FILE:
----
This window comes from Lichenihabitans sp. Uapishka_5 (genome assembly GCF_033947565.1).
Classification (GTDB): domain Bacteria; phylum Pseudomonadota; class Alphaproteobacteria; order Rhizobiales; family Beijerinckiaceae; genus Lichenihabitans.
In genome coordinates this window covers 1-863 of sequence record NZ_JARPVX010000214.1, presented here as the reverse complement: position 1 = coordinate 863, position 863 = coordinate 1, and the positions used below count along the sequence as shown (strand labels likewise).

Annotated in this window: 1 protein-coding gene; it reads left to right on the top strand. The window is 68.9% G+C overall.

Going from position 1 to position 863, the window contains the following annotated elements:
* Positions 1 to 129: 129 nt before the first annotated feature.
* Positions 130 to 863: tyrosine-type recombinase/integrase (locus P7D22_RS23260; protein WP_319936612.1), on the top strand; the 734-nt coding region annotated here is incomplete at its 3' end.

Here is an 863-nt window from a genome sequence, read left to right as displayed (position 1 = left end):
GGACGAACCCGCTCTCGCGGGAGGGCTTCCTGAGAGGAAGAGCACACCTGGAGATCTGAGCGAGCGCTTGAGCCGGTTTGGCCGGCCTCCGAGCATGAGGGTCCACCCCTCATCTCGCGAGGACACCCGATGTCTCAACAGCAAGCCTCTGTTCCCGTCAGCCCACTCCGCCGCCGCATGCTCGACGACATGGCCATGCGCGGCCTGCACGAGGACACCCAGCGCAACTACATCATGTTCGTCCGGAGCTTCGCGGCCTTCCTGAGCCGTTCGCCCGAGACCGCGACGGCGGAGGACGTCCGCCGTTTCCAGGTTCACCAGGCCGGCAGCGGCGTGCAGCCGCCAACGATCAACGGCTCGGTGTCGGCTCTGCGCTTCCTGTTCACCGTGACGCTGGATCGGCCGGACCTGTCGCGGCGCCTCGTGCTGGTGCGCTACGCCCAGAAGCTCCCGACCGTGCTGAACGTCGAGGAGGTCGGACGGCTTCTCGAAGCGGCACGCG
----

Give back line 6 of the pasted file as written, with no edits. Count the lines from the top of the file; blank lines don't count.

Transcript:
* Positions 1 to 129: 129 nt before the first annotated feature.